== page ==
It is doubtful that most Americans of good will have the guts to put much of anything on the line to confront and neutralize the racism in our midst.
There is so much that needs to be said about today’s American trajectory, but only a limited amount of space to say it. So, I am going to start off with a concept that seems so obvious, but to which much of the US has seemed so oblivious: racism is flourishing in America. The nation now has a racist president shoving his racism into our public discourse on an almost daily basis. No one with any moral fiber and a pulse should be able to comfortably avoid the issue any longer. In the end, this may be Trump’s only contribution to a better America.
Now is the time, finally and forever, to put aside the notion that Brown v Board of Education (1954) and the US Supreme Court’s conceptual racial equality ushered in a new era of actual racial equality that would somehow erase the cultural stain of an American nation that rang its initial bell of freedom while enslaving human beings in its midst. Born in those heady days and nurtured throughout the nation’s history is a defining notion that black people are inferior to white people and must remain forever subservient to white cultural norms.
Today’s gladiators, black athletes who dominate revered white sports, have grown “uppity” since their less athletically-gifted brothers have been routinely blown away by white cops who root for them on the playing field and then shoot their brothers on the streets. Where Trump hears an anthem and sees a flag, young black men hear a gunshot and see a pool of blood. Many of the rest of us are so busy playing allegiance to some symbolic piece of cloth with a beer in our hand that we couldn’t get the anthem’s words right if we tried.
More importantly, after all the excitement about the flag and national anthem dies down, it is critical to take a moment to contemplate racist reality. A recent article in The Washington Post references a new paper by Yale University researchers and offers succinct and sobering insight into the depth of the problem:
“[C]ensus data released last week showed that African Americans were the only racial group still making less than they did in 2000. The average black household made 60 percent of what white households made in 2016 and half of what Asians made, according to census data. For every $100 of wealth accumulated by a white family, a black family has a little more than $5 — a gap just as wide as it was 50 years ago, according to federal statistics cited by the Yale researchers.”
Now for the best part, those same Yale researchers found out that most Americans, especially wealthy whites, vastly overestimate America’s progress toward racial economic equality. This is where Trump comes in. He has it so wrong that there may be greatly renewed interest in finally getting it right.
Maybe, at last, over 60 years after Brown v Board of Education, Trump’s willful and appalling ignorance will provoke the moral strength to confront America’s racist past and present and actually do something about it. While it is nice to have a few more black folks to hang out with at work or at school, no white person in America can ever walk in their shoes. Far too many white people have far too little experience in black neighborhoods where families struggle to make their $5 go as far as my $100.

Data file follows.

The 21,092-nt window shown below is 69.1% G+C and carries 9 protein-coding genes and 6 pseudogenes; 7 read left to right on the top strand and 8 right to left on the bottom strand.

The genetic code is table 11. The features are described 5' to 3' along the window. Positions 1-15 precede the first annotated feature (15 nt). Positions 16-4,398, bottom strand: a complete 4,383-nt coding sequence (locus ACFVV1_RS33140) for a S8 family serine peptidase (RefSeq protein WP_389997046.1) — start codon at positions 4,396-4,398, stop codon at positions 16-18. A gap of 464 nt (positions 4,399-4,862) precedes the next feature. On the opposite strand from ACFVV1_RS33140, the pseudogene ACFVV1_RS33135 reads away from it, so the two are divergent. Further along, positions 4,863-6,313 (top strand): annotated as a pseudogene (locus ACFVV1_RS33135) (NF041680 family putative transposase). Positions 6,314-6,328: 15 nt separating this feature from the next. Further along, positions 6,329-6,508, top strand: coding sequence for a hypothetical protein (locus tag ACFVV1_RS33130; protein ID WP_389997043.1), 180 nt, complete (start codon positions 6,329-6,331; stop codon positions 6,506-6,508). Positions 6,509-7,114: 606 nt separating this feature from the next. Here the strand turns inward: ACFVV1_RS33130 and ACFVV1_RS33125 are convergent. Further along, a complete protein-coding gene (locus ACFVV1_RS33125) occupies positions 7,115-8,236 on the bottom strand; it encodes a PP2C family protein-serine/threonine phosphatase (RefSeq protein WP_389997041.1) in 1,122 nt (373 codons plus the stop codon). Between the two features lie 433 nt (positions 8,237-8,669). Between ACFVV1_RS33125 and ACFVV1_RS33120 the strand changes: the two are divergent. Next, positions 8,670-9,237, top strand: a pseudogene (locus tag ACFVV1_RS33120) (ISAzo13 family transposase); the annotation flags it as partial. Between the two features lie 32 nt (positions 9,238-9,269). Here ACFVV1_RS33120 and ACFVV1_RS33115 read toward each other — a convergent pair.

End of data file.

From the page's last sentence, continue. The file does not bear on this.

POPULISM IN AMERICA
There is so much wrong about so much of the crap that Trump spews that it becomes so easy to pay so little attention to what he is actually saying at any given moment. Much is lost amid a search for labels. This month’s top pick for misunderstood and misapplied label that obscures content is “populist.” You know, as in Trump, the great “populist” on a gilded mission to save the common man.
Putting aside those few who identify as members of a US political party founded in 1891, the general definition of a populist is “a believer in the rights, wisdom, or virtues of the common people.” So, unless “the common people” is a group comprising only white folks, Trump is no more of a “populist” than any of his billionaire friends and his congressional cohorts who stand idly by while he divides “the common people” into neatly colored boxes.
There is nothing about Trump that even remotely suggests a belief in the vast majority of common people in America today — not their rights, their wisdom or their virtues. What Trump has connected with are uncommon people, rich and poor alike, who share a common hatred for racial and cultural diversity, a disdain for equal justice and a palpable fear of a disadvantageous redistribution of wealth.
Trump, rooted to the cheers of his racist brethren, can be counted on to keep stoking the fire, and the media can be counted on to keep that fire burning in our living rooms for a while. But, as with those who oppose meaningful gun control, racists have proved to be a resilient foe. It can only be hoped that this time around, a racist president will be the catalyst for those of good will to actively (not passively) take a stand against the blight of racism that undermines any remote chance at national “greatness.”
Like many, I have again watched the gun carnage in America and the nation’s institutional response to it with shame and outrage. Maybe Las Vegas will do what Sandy Hook could not. I doubt it. I also doubt that most Americans of good will have the guts to put much of anything on the line to confront and neutralize the racism in our midst.
*[A version of this article was also featured on Larry Beck’s blog, Hard Left Turn.]
The views expressed in this article are the author’s own and do not necessarily reflect Fair Observer’s editorial policy.